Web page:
As I have done in the past, this column will borrow from an old television show called This Week In Baseball. If you are a sports fan, you probably remember the show. It included stories about baseball news, both accomplishments and the mundane. All I have done is change the "B" from baseball to bowling. Let's take a look at what's happening in the sport of bowling.
We'll call the first story "It's Never Too Late." A friend of mine sent me an e-mail titled "Your Motivation." He gave me a link to a video that was really cool to watch. Whether it will inspire me to similar greatness or not is open to question, but it was fun to watch 81-year-old Ray Niedzwiecki accomplish a lifetime dream at the lanes.
The gentleman has been bowling since 1949 (goodness, that is actually before I was born) and had never thrown a perfect game. On this night at Modern Lanes in Exeter, Pa., he was about to try a brand new bowling ball. Now I think that might be impressive as the feat itself as most octogenarians probably aren't buying a lot of new bowling equipment.
His team had already clinched a position in the roll-offs, so trying a new rock didn't seem like a bad idea, at least not to Ray. A teammate however, talked him out of it, suggesting that the team was trying to win as many points as possible. So Ray decided to use his "old" ball and for the first time in his life he rolled 12 consecutive strikes for a perfect 300 game. Someone was on hand to videotape the last three shots and you can hear the buzzing in the house as he got closer and closer to the dream.
Both his 11th and 12th shots tripped the four pin and the bowling alley erupted when all 10 pins fell on that final ball. As for Niedzwiecki, he casually returned from the foul line and quietly accepted the congratulations. Check the internet for the video. It's well-worth watching.
A few weeks ago I wrote about homes that have bowling lanes on the premises. Well, I saw an ad for another one and as a public service I'll pass on the information to you. What, if anything, you can do with the info again remains to be seen.
The "home" has 25,000 square feet. It features eight bedrooms, eight full baths and four half baths, indoor and outdoor pools, a gym, billiards room, wine cellar and has two elevators to take you from floor to floor. It is a Mediterranean-style mansion that is located in Beverly Hills and the price tag is $55 million!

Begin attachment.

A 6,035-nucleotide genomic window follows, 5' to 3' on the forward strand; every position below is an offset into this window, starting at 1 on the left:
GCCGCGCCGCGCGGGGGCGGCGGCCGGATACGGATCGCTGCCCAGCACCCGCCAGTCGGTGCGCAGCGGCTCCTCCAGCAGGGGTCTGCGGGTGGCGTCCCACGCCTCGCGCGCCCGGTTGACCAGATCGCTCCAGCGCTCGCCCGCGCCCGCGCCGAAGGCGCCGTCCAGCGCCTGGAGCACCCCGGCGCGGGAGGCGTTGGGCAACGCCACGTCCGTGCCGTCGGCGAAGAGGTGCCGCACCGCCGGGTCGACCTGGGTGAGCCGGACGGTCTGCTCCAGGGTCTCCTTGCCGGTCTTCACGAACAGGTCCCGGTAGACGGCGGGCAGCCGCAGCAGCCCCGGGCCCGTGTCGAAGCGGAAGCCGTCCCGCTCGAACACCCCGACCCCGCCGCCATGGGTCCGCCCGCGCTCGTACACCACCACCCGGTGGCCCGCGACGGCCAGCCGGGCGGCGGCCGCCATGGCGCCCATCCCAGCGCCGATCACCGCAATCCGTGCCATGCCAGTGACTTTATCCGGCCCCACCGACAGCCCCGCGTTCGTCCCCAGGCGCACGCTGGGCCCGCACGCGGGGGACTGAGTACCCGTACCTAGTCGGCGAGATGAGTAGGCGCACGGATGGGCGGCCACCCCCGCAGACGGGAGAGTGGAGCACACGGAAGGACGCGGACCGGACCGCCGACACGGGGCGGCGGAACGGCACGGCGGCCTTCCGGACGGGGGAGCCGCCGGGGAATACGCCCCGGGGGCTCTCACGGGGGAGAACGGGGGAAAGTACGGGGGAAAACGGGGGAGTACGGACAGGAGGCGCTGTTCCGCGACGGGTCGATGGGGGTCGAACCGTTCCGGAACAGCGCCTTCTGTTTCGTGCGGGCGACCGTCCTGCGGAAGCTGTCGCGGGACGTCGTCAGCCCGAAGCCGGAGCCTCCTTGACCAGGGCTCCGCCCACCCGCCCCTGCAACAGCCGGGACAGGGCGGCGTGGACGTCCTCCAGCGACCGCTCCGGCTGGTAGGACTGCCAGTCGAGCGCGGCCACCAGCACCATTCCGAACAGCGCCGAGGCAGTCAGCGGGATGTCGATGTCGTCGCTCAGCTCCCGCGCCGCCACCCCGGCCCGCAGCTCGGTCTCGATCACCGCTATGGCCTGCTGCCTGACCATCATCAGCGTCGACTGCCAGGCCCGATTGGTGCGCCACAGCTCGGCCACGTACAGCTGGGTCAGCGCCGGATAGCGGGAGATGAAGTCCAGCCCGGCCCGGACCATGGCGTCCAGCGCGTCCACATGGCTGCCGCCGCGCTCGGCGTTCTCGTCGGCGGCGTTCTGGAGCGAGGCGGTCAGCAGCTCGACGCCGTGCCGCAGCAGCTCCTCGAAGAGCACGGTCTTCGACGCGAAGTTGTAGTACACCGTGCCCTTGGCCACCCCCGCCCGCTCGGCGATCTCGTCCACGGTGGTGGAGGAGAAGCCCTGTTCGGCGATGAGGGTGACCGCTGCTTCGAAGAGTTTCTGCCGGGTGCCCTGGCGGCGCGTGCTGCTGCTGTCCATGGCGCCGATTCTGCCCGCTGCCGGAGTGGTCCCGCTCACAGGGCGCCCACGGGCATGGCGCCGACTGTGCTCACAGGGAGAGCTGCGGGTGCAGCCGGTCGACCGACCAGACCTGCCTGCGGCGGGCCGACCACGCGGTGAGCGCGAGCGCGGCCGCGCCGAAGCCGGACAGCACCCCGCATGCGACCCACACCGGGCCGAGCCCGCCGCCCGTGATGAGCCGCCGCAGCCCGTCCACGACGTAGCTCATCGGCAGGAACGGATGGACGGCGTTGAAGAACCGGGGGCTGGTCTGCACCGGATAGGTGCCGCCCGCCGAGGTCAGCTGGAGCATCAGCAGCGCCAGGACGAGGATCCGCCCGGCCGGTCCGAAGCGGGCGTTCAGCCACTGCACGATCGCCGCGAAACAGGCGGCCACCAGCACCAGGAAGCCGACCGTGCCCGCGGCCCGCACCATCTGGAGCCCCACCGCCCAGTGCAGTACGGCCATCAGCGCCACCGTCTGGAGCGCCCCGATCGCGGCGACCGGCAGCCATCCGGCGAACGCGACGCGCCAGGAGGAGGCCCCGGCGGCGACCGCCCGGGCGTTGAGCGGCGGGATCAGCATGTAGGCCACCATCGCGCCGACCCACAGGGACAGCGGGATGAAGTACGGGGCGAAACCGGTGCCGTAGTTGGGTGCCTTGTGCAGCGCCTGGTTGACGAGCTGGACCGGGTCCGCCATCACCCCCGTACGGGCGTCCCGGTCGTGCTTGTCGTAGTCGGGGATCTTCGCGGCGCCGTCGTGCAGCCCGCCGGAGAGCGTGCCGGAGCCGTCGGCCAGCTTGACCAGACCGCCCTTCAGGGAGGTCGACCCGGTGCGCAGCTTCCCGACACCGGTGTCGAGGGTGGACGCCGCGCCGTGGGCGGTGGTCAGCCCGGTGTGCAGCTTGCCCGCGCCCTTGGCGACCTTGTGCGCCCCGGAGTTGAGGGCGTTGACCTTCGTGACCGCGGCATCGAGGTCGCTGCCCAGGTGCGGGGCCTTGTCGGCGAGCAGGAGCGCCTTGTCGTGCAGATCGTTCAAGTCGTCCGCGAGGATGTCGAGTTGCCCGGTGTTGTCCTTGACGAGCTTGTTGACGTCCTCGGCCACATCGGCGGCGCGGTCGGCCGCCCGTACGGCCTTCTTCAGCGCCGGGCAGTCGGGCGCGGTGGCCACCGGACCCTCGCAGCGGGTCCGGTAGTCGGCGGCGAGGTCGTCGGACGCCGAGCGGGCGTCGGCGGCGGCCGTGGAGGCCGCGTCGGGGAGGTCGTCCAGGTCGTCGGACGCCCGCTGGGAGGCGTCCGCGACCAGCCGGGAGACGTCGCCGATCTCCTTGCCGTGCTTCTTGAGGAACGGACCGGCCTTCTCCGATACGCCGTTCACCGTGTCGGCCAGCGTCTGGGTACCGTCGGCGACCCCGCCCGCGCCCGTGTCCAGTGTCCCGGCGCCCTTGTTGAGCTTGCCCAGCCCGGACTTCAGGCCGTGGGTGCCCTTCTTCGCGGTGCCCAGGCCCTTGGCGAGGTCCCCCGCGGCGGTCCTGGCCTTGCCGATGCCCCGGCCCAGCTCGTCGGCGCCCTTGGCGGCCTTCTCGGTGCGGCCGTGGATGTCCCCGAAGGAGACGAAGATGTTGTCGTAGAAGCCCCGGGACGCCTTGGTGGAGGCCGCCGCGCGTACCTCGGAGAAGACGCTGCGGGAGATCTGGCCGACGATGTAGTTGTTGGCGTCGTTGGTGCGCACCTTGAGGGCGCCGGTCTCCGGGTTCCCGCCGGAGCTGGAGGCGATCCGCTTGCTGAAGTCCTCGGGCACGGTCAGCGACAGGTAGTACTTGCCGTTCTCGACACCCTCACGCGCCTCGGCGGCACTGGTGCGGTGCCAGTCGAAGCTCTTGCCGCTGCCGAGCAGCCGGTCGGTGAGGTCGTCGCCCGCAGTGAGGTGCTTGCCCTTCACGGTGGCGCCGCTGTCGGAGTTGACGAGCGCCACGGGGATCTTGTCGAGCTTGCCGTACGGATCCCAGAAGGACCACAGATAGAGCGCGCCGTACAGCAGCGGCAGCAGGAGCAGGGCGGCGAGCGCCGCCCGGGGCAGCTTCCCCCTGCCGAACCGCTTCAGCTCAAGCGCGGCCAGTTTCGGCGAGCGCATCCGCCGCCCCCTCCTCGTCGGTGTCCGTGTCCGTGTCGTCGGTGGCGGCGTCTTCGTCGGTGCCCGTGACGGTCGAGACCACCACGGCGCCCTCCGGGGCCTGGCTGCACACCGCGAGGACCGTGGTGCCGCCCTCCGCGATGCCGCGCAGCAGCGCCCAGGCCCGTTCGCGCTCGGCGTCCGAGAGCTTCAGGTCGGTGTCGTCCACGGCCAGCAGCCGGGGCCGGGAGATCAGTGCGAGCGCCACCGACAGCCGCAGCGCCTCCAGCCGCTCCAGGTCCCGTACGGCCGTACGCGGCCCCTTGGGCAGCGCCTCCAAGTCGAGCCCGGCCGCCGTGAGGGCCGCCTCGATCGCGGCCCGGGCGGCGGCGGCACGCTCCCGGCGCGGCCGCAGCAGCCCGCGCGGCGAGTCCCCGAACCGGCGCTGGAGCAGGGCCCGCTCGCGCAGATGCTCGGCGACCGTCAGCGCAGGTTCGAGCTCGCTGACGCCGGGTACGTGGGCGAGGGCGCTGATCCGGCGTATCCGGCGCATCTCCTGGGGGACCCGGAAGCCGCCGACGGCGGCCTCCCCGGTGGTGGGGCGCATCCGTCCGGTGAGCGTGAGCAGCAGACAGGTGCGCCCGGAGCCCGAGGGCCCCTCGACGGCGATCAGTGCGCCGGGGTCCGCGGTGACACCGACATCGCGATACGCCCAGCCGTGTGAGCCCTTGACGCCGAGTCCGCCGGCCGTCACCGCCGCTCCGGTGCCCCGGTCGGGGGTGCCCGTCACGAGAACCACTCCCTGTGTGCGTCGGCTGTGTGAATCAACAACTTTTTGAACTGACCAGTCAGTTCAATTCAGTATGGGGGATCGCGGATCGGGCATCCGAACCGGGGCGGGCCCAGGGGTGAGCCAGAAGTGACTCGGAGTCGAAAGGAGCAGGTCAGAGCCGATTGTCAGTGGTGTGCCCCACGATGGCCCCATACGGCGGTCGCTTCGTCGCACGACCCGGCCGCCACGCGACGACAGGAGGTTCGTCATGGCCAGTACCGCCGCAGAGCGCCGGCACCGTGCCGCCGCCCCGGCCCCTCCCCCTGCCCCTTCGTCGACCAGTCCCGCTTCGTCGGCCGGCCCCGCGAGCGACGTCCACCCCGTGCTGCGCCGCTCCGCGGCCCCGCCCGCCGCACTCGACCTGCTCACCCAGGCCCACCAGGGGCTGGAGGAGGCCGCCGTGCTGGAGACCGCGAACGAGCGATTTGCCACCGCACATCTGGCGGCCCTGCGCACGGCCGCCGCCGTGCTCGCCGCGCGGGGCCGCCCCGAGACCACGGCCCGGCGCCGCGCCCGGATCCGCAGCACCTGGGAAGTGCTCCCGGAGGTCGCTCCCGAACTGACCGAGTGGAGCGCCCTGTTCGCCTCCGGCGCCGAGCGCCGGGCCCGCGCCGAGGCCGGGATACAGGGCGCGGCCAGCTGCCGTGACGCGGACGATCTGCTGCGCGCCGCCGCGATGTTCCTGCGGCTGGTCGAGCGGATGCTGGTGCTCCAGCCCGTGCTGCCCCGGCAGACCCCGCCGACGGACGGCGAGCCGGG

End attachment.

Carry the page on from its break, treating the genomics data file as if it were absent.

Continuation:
Now the property has a single bowling lane and I would think if you have eight bedrooms to house friends, you might want to add a lane or three, so some remodeling may be in order. Many of you may think for that price tag everything you want should already be included. Though that may be true, consider this.
If you can afford a $55 million dollar property - a small remodeling fee shouldn't be a big deal. Should it?
The last story involves a local bowler from Dunn's Lanes in Fostoria. It took place in my league just this week. I was focused on my own game (or possibly just daydreaming) and didn't notice what was taking place on the lanes next to me until a teammate tapped me on the shoulder and pointed to the scoreboard on the adjoining pair.
When I looked at the monitor all I saw were strikes and the bowler, Jim Ramirez, was on the approach to throw his 12th ball. I watched as the ball ripped the pocket and 10 pins went down. The reaction from his fellow bowlers was not as loud as I would have thought, but then Jim turned around and said "now I want that first frame back."
I looked up at the scoreboard again and noticed that he had 11 strikes in a row following an open first frame. Still, the score of 279 was awfully impressive. I soon found out that the score of his first game was 256. Now I am interested to see what he will shoot for a series.
One of his teammates told me that Jim had never shot a 700 series before. I found this hard to believe because he is a very good bowler, but it was true. I stuck around after my bowling was over to watch Jim. A mark in the ninth frame virtually assured his 700, but now he set his sights on shooting the high series at Dunn's for the season. A double and nine would put him on the top of the leaderboard displayed on a nearby wall. Jim fired his first shot in the 10th and again he was solidly in the pocket. But as frequently happens in this crazy sport, he left a nearly impossible to convert 8-10 split.
The best score of the season was gone, but you could not get the smile off Jim's face as his 723 score was his first ever 700. Nice shooting Jim!
I'm not sure which of the above stories amazes me the most: A perfect game for an 81-year-old, a property that really lists for $55 million or a bowler smiling after leaving a pocket 8-10 split. I guess I'll let you be the judge.
Here are the scores from around the leagues.
Alley Cats: Robin Dickman 587, Carla Siebenaller 538, Donna Schriner 514, Kathy Bridenbach 504 and Robyn Wight 495.
Lady Knights: Carol Burmeister 469, Deb Hoerig 465, Marilyn Gangluff 426, Nerita Streacker 421 and Diane Bouillon 407.
Imperial-Majorette: Ben Hoyda 668, Steve Steinmetz, Jr. 656, Bob Eaton 602, Mary Ruggiero 457, Phyllis Riley 443 and Phyllis Hyde 437.
55 Plus: Bill Mizen 576, Bob Reinhart 565, Jim Ruess 550, Rick Hanna 542, Dick Gabel 517, Dave Everhart 516, Ken Gaietto 516, Paul Gosche 509, John Ferstler 449, Jim Ferstler 437 and Jim Donaldson 401.
Twilight: Kevin Fitch 711, Hank Wagner 671, Tom Tiell 647, Steve Barnes 613, Steve Steinmetz, Sr. 605, Rhonda Fitch 532, Robin Brownell 506 and Pat Cook 465.
Sportsman: Greg Tiell 686, Alex Wagner 650, Rich Yates, Jr. 644, Scott Hartsel 622, Scott Ferguson 618, Dick Gabel 613, Rustan Burks 613, Chris Johnson 606 and Rich Yates, Sr. 605.
Al Stephenson is the bowling columnist for The Advertiser-Tribune.
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